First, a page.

Instead, they are pursuing a policy – the policy of deterrence – which is a mirror image of our own. But by a collective trick of the mind, our use of weapons of mass destruction to deter is rationalized and justified by the fact that our intentions are good, while from our perspective both their intentions and their weapons are perceived to be evil – as if there were such a thing as good nuclear weapons and bad nuclear weapons. In this particular sense, there is not a whit of difference between our otherwise two very different countries. North Korea took careful note of what happened to Libya when they agreed unilaterally to give up their nuclear program. Their motive is self-protection, not aggression.

It is one thing to say that deterrence was a temporary (now nearly three-quarters of a century) strategy to prevent planet-destroying war. But can we go on this way forever, with all nine nuclear powers committed to never making a single error of interpretation, never having a single equipment failure, never succumbing to a single computer hack? If we think we can, we’re just as out of it as Kim Jung-UN Our bowing to the false idol of nuclear deterrence as the ultimate and permanent bedrock of international security is in its own way as delusional as the way the brainwashed citizens of North Korea give absolute obeisance to their dear leader.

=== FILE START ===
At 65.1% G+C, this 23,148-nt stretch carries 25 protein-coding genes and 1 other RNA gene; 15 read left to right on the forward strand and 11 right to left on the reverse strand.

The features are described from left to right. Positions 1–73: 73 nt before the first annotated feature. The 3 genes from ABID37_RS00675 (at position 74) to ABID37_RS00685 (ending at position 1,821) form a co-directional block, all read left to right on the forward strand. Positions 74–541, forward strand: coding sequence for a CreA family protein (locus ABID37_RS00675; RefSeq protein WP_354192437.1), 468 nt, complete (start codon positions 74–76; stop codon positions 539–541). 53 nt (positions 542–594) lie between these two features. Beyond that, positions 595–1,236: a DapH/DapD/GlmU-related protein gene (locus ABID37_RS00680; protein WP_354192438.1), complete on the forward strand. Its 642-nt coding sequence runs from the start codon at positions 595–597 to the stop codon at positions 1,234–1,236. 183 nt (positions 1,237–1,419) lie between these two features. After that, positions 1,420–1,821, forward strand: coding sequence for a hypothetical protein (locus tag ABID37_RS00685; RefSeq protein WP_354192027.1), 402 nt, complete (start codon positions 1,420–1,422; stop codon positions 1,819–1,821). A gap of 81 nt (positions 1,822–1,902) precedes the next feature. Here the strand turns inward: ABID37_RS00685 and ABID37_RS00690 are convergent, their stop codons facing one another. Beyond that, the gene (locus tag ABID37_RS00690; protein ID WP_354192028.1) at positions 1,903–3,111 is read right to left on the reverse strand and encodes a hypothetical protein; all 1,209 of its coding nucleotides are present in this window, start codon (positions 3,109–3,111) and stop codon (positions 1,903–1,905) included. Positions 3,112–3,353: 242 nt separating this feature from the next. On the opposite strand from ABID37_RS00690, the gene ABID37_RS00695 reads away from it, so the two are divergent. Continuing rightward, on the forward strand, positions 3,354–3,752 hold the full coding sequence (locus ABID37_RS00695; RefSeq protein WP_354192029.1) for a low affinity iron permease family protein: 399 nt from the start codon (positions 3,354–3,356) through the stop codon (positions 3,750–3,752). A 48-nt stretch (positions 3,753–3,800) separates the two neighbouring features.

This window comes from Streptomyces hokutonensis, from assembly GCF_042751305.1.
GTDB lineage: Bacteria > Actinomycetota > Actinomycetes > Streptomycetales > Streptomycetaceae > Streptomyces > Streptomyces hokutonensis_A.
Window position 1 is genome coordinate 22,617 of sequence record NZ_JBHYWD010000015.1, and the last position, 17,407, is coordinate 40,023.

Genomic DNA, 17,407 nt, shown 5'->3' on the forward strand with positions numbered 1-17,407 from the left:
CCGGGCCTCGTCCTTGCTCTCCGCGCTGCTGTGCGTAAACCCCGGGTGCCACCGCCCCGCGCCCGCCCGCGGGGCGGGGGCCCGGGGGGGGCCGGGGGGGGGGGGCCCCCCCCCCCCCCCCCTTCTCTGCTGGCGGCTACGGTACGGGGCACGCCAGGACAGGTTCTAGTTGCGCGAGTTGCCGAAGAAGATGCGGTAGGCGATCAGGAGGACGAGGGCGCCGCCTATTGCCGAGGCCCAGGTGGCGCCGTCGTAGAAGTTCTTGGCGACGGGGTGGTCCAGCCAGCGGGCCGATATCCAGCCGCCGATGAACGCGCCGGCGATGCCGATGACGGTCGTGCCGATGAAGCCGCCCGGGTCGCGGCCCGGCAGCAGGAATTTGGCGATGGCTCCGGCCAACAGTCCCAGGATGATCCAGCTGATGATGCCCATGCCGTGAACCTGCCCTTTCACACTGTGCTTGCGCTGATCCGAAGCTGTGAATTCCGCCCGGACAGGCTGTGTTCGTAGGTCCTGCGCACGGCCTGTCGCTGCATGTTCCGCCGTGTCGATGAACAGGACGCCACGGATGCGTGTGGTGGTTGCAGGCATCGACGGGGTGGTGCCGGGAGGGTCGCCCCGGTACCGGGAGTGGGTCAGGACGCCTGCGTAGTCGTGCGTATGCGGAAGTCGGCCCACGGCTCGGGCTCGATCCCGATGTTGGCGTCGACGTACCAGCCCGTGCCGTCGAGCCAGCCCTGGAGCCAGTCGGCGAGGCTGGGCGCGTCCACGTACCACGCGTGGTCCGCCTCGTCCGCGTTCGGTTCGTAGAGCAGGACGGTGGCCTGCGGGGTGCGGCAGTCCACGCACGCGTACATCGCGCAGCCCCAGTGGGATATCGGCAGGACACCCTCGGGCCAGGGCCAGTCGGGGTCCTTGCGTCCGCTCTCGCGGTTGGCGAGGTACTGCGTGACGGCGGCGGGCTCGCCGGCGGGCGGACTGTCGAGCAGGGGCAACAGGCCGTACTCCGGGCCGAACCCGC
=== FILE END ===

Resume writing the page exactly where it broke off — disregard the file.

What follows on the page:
If the United States, as a responsible world player, does not move beyond the obsolete paradigm of endless paranoid cycles of we-build-they build; if it does not begin to think in terms of setting an example; if it does not begin to participate authentically in international conferences to ban these weapons, there is going to be a nuclear war in our future.